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Ambrose Akinmusire on Current Trumpet Greats

Ambrose Akinmusire chooses cuts by outstanding trumpeters on the scene today

Photo of Ambrose Akinmusire author Artist's Choice playlist on trumpet greats
Ambrose Akinmusire (photo by Pierrick Guidou)

There are so many ways that the trumpet is being approached today, from super straight-ahead to modern to more of an ECM, European thing. These artists are all trumpeters who continue to be creative even if they’re not always in the spotlight. A lot of them are players I’ve known since before they moved to New York, before we had record contracts; we were on the scene at the same jam sessions and things like that. What strikes me first is their sound, of course, but also their conviction and spirituality.

Avishai Cohen
Triveni II (Anzic, 2012)
It’s been really interesting to see how much he’s evolved as an artist over the last few years. I first heard of him when I was in high school. He was at Berklee and [saxophonist] Dayna Stephens brought me a bootleg of him; Avishai was maybe 19 and he was amazing then. Now he’s focusing more on composition. This track is a development of what I first heard him doing. He’s creating these beautiful melodies where you have this big shape at the end.

Sean Jones
Kaleidoscope (Mack Avenue, 2007)
This song, from beginning to end, was one of my favorites for a very long time. The vocalist here, Carolyn Perteete, I don’t know too well, but the way she sings the melody is so stark that it’s beautiful. There are subtle embellishments, and I love that Sean doesn’t play anything behind her. His solo comes in, and he’s at the top part of the horn’s range and he continues where she left off. It’s one of the better performances from a modern trumpet player with a vocalist.

Sean Jones (photo by Monte Nickels)
Sean Jones (photo by Monte Nickels)

Christian Scott aTunde Adjuah
Diaspora (Stretch/Ropeadope, 2017)
I met Christian when I was in high school and he came to [the Bay Area] with Donald Harrison. The reason I chose this is the arc. This is from one of his recent albums: I remember having conversations with Christian [a long time ago] about what he was going to do, and he definitely has done that.


Bria Skonberg
Bria (OKeh/Sony, 2016)
She fits under the umbrella of this new/old thing of trad-jazz. She’s an amazing trumpet player. When I heard this album I loved that her vocals were just as amazing. Her sound is super melodic and super brilliant. I love her phrasing of the melodies—the same way Louis Armstrong’s phrasing with his voice matched the phrasing on his trumpet.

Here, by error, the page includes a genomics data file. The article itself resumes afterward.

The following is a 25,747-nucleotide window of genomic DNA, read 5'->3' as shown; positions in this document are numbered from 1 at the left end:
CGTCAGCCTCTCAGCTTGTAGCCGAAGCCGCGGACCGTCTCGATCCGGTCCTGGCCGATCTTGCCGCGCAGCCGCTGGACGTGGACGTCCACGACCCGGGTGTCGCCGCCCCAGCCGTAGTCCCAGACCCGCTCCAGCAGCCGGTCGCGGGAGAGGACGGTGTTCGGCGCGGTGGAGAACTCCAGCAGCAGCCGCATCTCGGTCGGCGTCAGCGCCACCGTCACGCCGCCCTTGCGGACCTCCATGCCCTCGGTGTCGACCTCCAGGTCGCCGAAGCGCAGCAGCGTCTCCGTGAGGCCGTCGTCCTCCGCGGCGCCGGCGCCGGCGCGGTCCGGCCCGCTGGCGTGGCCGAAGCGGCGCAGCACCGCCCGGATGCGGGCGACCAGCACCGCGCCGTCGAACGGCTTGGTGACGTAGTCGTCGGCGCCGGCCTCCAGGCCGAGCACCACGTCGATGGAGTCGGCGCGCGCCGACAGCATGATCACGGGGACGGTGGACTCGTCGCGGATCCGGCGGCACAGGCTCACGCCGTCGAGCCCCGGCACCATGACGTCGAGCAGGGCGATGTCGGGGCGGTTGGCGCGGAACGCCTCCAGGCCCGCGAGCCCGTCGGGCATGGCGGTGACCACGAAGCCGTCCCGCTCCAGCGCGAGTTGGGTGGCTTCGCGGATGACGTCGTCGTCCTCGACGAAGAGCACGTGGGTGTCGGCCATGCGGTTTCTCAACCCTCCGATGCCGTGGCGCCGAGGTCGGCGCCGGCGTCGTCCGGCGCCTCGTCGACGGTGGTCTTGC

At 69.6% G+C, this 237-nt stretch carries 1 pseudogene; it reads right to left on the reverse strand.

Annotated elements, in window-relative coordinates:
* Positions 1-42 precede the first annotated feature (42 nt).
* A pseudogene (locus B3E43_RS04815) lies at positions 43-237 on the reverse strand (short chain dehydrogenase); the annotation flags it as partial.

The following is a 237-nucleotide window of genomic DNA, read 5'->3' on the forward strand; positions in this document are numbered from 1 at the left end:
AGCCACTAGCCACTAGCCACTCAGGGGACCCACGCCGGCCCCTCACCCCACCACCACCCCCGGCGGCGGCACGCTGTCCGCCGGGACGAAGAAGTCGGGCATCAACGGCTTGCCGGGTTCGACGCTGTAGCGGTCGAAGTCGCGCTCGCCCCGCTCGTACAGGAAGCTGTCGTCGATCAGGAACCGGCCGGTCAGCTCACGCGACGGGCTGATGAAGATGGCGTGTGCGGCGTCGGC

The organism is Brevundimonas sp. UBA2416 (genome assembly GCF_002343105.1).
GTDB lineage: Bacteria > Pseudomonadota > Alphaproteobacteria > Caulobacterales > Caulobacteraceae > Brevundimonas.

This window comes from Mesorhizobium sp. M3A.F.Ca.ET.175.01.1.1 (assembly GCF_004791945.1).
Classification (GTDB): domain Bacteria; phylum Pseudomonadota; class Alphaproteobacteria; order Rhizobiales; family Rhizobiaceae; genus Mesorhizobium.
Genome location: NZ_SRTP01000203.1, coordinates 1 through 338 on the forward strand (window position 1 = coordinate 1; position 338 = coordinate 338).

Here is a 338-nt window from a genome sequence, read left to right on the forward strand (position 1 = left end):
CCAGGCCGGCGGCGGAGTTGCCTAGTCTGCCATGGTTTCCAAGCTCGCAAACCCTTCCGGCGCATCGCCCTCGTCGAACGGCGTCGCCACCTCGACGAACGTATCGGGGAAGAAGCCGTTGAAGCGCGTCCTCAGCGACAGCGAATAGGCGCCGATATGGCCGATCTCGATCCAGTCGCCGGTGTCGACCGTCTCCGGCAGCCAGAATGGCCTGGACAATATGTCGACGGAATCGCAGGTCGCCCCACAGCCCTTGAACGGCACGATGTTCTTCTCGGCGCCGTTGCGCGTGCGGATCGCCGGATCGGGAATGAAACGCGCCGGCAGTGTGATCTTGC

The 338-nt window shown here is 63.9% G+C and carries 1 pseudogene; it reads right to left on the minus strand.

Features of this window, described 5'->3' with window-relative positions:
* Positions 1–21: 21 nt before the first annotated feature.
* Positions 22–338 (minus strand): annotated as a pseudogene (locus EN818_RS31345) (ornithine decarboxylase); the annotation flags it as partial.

Philip Dizack
End of an Era (Truth Revolution, 2012)
I went to Manhattan School of Music with Philip. He plays a lot in New York and did the Monk competition with me. He’s one of the guys who, when I was in college, I would hear and then go spend an extra hour or two practicing. He still keeps me inspired. I love the way this song builds. He starts off with the rhythmic part and fills in the melody, which is a really big statement.

Marquis Hill
The Way We Play (Concord Jazz, 2016)
Marquis sounds like Chicago! I love that he really is himself. He doesn’t try to prove himself; he’s just about making music. I love the camaraderie the Chicago cats have—there’s a long history of that—and I think you can hear that on this track


Jonathan Finlayson & Sicilian Defense
Moving Still (Pi, 2016)
We’ve known each other since sixth grade. We had a lot of the same mentors and were in Steve Coleman’s band at the same time. Compositionally, this piece is amazing to me. If I had to pick my favorite trumpet CD of last year, this would easily be number one.

Shane Endsley & the Music Band
Then the Other (Low Electrical, 2011)
It’s one of the few examples of a trumpet-led quartet where you feel you’re not missing any instruments. Shane has a way of dealing with the music in which he doesn’t bog you down with his technique.

Adam O’Farrill
Stranger Days (Sunnyside, 2016)

I first heard Adam when I was picking the trumpet section for an all-star band at the Monterey Jazz Festival. For one thing, I just love the title of this track—as serious as his music is, he maintains the humor. Adam has such vision and a high level of curiosity.


Jason Palmer
Songbook (Ayva, 2008)
I knew him from Boston, where he has a regular gig at Wally’s Cafe. Jason has checked out everything and digested it and come up with a vocabulary and language that you only hear coming out of his horn. This track represents that; you can hear it in the composition. 

Peter Evans
Lifeblood (More Is More, 2016)
Peter is just a freak, man. This is the thing that you put on when you just want to shake your head and contemplate quitting the trumpet.

[As told to Jeff Tamarkin]


California-born Ambrose Akinmusire is a trumpeter and composer who has won the Thelonious Monk International Jazz Competition and received a Doris Duke Impact Award. His most recent release is A Rift in Decorum: Live at the Village Vanguard (Blue Note).



Originally Published